UFC in debate: can the “world’s best” be missing self-defense moves?

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Jon Jones UFC NY police

K-9:MMA star Jon Jones flees from a police dog in New York. Publicity photo.

As Grandmaster Helio Gracie would say time and time again, “Can a black belt ignore how to escape a guillotine choke? Can a champion not know basic self-defense?” This line of questioning surfaced again when the all-powerful Jon Jones, the young UFC champion, paid a visit to the New York Police Department.

The dominant owner of the light heavyweight division, historically the most revered (and closely matched) of world MMA, took part in a police training course and made some, shall we say, deadly mistakes when it comes to self-defense for the armed forces and police.

Check out how Jon Jones did in trying his hand at police work, in an entertaining and instructive video released last February.

Although “Bones” Jones was clearly having a lark, it’s also apparent that the UFC champion doesn’t have much experience when it comes to self-defense. As a professional athlete and model of efficiency in the octagon, do you feel Jon Jones needs to set an example and become better versed in self-defense in the street? Does mixed martial arts need to be complete martial arts, or is it just entertainment?

As the debate plays out, keep in mind two or three Jiu-Jitsu and self-defense tricks for you to not make the same mistakes the UFC champion made. In the first video, at the two-minute mark, there are some ways Jiu-Jitsu helps to disarm an assailant, as taught by black belt Ronaldo Cardoso.


In the second video, there are some simple and effective techniques for hand-to-hand combat taught by Relson Gracie that he learned from the very source—his father, Helio.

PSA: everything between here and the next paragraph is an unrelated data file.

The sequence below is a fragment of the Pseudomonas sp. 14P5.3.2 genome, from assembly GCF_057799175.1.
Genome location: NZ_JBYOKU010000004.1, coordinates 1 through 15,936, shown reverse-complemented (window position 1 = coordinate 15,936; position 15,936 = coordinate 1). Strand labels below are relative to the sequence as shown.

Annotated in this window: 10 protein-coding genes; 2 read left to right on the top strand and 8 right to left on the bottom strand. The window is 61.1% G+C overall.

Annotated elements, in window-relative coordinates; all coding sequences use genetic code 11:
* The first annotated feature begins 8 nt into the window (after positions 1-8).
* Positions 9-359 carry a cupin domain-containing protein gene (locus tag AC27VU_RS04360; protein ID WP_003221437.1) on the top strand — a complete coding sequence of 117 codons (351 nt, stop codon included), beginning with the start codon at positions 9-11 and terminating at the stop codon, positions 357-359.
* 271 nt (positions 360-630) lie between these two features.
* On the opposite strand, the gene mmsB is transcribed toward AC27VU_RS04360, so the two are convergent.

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There are 11 comments for this article
  1. John Q Trinh at 2:32 pm

    I was always concerned about the lack of self defense techniques in my school. Although I believe that the constant contact in bjj is very useful in understanding how to move your body in relation to another body with force and all the other things that go along with physical contact there is a lack of simple self defense. Yeah, I’ll 99.99% of the time those those self-defense techniques probably won’t be useful but I would like to see one or two techniques as part of a curriculum.

  2. waldomarek at 8:58 am

    well, MMA turned out to be more of a sport instead of the original “mix of all martial arts”. with the rules and all and championships, people will be only focused on the sports aspects of it, because it can give you fame and money. MMA, like it is today, is not a self defense martial art so it’s obvious a UFC champion may not be able to handle himself against someone with, for example, a weapon.

  3. waldomarek at 9:06 am

    also, the title “world’s best” is certainly flawed. they’re perhaps the world’s “best” MMA fighters, assuming EVERY good MMA fighter enters the UFC and only the best become champions, but this can never be 100% true, since not everyone has to enter the UFC or any other tournament to show he’s the “world’s best” at MMA, right? same goes for being a good martial artist overall, since when do you have to join tournaments to show you’re the best in something? not everyone gives something about being “world’s best”. for example, how many tournaments did bruce lee join to be considered what he was? like… two? 1 boxing match and a karate tournament i believe? do most people not consider him one of the, if not THE world’s best of all times?

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